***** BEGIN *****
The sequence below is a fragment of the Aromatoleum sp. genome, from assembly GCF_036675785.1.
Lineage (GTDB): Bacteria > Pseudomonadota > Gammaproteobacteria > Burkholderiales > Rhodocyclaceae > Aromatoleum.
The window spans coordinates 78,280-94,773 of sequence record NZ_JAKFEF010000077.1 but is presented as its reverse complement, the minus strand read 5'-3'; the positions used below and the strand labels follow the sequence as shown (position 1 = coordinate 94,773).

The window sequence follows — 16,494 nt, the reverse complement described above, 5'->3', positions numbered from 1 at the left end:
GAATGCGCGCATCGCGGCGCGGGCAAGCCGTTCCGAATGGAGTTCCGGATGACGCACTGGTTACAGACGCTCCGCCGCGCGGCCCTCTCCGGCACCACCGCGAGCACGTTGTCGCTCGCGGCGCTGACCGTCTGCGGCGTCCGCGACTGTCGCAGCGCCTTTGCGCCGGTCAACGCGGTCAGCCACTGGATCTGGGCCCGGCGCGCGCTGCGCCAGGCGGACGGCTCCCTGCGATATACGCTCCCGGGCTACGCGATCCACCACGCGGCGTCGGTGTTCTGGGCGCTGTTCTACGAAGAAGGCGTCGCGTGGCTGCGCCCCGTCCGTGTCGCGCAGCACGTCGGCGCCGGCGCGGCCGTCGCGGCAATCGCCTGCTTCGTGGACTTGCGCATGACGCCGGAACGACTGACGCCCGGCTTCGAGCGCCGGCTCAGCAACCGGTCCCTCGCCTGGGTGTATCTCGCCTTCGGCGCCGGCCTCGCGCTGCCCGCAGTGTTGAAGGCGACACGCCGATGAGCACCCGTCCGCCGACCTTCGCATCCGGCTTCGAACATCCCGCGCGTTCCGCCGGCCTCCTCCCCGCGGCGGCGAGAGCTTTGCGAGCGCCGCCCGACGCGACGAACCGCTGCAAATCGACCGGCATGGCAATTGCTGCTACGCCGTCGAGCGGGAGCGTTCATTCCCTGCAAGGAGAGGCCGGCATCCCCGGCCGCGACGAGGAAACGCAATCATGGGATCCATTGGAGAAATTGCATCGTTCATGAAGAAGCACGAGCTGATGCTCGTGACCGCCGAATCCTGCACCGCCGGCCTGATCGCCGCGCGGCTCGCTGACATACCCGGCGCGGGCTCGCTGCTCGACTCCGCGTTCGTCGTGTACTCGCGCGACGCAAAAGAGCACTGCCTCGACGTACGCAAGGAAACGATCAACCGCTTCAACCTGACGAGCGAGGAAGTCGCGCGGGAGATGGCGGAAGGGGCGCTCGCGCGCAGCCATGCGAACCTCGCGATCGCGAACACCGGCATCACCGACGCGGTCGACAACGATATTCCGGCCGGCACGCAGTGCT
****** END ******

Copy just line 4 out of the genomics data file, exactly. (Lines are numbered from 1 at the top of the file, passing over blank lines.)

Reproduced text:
The window sequence follows — 16,494 nt, the reverse complement described above, 5'->3', positions numbered from 1 at the left end: